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I don’t have any experience with graphic novels. I would think there must be writers’ groups for this sort of thing. If you can find one, it would be of enormous help. Good luck!
Have you checked out books about writing graphic novels, maybe at the library or on Amazon. I don’t have experience with that, but it seems like a good place to start. Good luck :)
Far flung future
Old Gods coming back
A little girl who knows to much
Really, really, really big guns.
I have to like..write some of that down.
Copy & Paste, my friend. Copy & Paste.
I have the opposite problem that you do. I’m a fiction writer wannabe and I can come up with millions of ideas, I just can’t right them as fast as I can think them.
My latest story was about a customer service rep in hell. Next up is an AI messiah. Then, it’s back to the Zombie cycle. Sheesh!
Rock on, at least you have a bunch of ideas.
Maybe my imagination is just on the fritz..
I’m very critical of my ideas, maybe too critical.
Like if I ever had the mind to come up with anything random like that, I’d probably think “Nahh, I’m not gonna be able to write a story about that..”
I like to draw, and I have ideas in my head for how something should look or what kind of mood it should have.
But I just sit down and I’m like “Alright. Awesome picture. Wtf are they doing?”
One of the best pieces of advice I have ever come across for story ideas was in Stephen King’s “On Writing” (which is ruling, BTW, every story teller should read it) -
A story is never one idea. It’s two ideas that collide. When you have ideas write them down, let them stir around in your head. Then, from out of the blue, another idea will smack into one of the floating ones. Them you’ll have a story.
~ Customer Service + Hell
~ Spirituality + AI Research
You get the idea.
That’s pretty inspiring.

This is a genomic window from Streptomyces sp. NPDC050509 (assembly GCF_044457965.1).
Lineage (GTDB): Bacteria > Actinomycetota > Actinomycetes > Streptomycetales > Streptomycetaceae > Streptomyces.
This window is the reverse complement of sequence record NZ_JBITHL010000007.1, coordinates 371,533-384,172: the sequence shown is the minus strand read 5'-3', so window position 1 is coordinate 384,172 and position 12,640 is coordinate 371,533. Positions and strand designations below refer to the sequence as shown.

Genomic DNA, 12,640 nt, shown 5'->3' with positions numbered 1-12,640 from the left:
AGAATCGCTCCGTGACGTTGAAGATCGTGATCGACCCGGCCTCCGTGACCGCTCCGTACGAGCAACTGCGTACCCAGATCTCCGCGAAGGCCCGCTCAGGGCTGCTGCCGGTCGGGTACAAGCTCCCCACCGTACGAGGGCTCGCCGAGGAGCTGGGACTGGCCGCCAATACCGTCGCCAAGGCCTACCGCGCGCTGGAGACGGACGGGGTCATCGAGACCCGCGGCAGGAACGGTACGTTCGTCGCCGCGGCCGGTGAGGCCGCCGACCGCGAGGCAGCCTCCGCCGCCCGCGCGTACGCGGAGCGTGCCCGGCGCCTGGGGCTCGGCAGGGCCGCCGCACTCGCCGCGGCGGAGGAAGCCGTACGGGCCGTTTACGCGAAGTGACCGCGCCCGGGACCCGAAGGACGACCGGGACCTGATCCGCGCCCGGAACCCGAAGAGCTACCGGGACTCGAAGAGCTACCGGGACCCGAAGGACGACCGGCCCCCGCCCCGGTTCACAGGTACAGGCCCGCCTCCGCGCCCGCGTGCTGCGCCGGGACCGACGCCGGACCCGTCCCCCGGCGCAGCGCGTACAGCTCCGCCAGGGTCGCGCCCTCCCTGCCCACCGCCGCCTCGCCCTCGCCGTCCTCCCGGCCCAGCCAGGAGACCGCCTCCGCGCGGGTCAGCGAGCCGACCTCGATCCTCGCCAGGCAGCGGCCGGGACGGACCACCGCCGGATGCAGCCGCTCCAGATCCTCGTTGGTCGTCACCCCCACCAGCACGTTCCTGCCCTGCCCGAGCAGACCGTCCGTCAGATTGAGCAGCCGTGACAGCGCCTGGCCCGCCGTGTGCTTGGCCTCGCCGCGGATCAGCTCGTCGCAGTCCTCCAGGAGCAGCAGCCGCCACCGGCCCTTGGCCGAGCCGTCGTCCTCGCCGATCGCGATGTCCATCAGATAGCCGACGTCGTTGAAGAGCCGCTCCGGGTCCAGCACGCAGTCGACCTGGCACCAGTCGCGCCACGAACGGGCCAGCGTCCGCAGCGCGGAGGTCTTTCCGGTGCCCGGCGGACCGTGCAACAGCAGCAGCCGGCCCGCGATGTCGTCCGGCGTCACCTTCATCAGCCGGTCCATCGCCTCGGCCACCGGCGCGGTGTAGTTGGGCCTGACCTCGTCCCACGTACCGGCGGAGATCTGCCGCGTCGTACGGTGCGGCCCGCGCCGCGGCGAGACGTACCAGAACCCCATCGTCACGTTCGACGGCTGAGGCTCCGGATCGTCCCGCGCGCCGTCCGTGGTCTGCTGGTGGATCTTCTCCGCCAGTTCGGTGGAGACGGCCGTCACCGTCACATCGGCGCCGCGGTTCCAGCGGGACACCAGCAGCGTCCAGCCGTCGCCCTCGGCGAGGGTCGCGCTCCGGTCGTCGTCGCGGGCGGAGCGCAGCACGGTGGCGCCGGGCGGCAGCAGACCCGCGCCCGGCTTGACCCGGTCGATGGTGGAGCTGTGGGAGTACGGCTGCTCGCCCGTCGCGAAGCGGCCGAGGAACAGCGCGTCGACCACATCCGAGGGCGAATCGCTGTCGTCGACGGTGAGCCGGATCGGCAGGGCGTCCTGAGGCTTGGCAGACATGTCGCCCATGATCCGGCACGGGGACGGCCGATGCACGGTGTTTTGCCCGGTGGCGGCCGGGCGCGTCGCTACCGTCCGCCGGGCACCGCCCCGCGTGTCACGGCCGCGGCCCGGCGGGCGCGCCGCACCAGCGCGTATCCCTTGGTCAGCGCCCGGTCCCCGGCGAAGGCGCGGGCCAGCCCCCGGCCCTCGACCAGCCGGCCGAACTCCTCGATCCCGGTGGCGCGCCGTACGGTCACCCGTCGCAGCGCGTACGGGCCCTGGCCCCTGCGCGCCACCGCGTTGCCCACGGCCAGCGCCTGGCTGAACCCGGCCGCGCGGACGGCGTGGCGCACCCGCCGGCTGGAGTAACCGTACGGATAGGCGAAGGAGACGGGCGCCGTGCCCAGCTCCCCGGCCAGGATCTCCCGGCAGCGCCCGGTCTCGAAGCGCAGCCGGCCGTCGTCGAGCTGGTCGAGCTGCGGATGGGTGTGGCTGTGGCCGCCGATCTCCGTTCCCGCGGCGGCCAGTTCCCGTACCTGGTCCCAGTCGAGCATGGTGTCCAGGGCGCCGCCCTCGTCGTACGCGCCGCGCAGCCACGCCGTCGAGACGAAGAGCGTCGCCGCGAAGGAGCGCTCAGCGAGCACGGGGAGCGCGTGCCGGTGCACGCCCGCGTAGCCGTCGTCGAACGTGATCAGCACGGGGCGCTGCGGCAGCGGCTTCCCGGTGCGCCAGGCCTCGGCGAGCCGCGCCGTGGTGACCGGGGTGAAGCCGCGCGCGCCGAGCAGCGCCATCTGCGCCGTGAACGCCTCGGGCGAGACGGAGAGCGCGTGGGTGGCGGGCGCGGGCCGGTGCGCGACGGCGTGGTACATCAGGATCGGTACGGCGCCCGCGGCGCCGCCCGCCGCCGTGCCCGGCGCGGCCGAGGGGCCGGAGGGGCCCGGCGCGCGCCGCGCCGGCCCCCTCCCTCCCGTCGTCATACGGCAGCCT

It seems to me that it doesn’t matter what kind of medium you want to write a story in if you don’t have a story yet. Are you saying you’re looking for ideas you can represent in a graphic novel form, or are you asking for specific help in starting a graphic novel for an idea you already have?
If you are asking for help with getting an idea, that’s a different thing altogether, and everyone has their own reasons for writing and ways of expressing themselves. I’ve always been more of the school of “I have this story, now I must write it” rather than “hmm, I wanna write something—what should I write about?” I’m a firm believer that a story, an aspect of a story, or a character should be pecking at you to write it rather than you searching for “something” to write about.
That said, you can sometimes get inspired by (of course) reading other graphic novels or even webcomics. I have been drawing a weekly webcomic for two years (search for the webcomic Negative One on the ‘net if you’re interested in seeing it), and I find it a very satisfying way of telling a little bit of a story a little bit at a time and making sure I do something creative at least once a week. I’m mainly a traditional novelist, though, and most of my work is just plain text.
If you’re here to ask someone to give you an idea, I think you might be barking up the wrong tree, because the story won’t be yours if someone gives it to you. But if you’ve got an idea and you want some advice on how to present it, let me know. I can tell you more about my process in drawing webcomics and you can ask any specific questions you have. I’m no expert, though.
I will definetely look up your comic online. And although I don’t have a clear idea yet, I’m not asking for entire plots..just a few phrases or thoughts that could be transformed into a story.